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Tesla Model S fails IIHS crash test

Connecticut residents who are deciding whether or not to reserve or purchase a Tesla electric vehicle may be interested to learn that the Model S failed the Insurance Institute for Highway Safety's small overlap front test. Three other vehicles within the same class, however, were given the Top Safety Pick Plus designation by the IIHS.

The small overlap front test analyzes the test vehicle's ability to keep the driver safe should the car sustain an impact from the front driver-side corner. This test simulates, for example, a collision with a telephone pole. During collisions of this nature, the safety cage, which surrounds the driver and the passengers, should not be crushed. If the safety cage is not strong enough to withstand the impact, the driver and passengers could suffer significant crash injuries or even die. A vice president for the IIHS stated that the Model S' safety belt was not strong enough. Further, the test dummy's head struck the steering wheel during the impact.

Two other vehicles also did not pass this particular test. These vehicles were the Chevy Impala and the Ford Taurus. The Impala left the driver's head partially unprotected even though the safety cage survived the impact. When it came to the Taurus, the lower leg was left completely exposed to potential injuries.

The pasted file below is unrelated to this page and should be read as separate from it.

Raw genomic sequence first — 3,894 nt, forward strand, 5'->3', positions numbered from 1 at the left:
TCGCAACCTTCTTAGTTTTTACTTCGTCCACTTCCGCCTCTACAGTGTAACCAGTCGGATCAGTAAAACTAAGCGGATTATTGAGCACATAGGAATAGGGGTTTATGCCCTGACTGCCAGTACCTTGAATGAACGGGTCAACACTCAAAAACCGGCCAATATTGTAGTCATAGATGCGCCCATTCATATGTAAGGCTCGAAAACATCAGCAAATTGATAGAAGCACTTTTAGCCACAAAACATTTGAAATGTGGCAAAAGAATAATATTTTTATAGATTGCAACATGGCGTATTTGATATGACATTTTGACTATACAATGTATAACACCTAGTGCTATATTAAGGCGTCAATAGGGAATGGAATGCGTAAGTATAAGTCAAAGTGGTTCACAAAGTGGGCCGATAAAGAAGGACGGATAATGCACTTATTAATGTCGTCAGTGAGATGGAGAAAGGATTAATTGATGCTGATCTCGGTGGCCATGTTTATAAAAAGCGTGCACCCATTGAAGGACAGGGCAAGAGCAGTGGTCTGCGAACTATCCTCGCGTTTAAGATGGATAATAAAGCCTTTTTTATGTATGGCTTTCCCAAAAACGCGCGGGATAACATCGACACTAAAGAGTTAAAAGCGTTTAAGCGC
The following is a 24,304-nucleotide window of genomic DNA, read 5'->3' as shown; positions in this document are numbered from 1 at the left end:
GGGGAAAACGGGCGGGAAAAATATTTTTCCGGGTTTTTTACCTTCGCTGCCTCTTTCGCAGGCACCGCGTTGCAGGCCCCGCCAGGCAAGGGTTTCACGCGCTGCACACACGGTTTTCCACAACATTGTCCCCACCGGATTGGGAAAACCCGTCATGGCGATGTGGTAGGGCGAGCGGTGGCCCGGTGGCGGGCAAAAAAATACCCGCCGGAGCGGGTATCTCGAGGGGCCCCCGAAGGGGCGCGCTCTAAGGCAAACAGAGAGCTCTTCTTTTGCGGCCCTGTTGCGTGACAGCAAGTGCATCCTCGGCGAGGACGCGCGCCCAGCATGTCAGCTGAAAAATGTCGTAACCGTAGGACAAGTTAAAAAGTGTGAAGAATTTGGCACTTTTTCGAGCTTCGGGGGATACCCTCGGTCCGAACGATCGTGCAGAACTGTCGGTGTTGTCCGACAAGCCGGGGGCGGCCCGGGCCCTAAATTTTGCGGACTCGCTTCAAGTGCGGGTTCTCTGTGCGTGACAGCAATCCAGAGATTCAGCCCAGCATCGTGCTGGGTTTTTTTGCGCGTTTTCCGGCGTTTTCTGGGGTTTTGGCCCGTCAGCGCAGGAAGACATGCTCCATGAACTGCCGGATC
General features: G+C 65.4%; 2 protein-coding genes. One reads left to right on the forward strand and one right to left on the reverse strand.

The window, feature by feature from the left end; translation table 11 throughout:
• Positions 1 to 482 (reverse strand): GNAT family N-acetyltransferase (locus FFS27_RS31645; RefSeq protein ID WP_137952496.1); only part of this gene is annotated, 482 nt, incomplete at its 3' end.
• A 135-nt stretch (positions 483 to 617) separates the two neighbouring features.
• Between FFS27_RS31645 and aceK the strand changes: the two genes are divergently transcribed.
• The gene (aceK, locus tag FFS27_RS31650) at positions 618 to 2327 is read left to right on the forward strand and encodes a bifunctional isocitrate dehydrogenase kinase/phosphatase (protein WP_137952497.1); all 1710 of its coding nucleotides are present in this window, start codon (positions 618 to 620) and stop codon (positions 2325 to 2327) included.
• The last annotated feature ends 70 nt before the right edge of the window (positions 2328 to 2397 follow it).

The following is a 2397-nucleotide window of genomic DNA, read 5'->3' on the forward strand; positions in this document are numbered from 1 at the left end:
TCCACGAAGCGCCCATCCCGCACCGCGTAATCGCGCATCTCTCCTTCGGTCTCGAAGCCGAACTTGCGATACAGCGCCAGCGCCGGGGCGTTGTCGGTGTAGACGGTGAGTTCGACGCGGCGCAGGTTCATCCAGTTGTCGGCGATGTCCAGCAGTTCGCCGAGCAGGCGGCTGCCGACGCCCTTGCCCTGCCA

If a person becomes injured in a car crash, he or she could most likely seek compensation for injuries and other damages from the driver who caused the accident. However, if a vehicle defect or malfunction caused the accident, the injured person could also potentially hold the vehicle's manufacturer responsible. A personal injury attorney may determine which parties could be held liable based on the evidence surrounding the incident. The attorney could negotiate with the liable driver or the manufacturer; if negotiations fall through, the case could potentially go to court.

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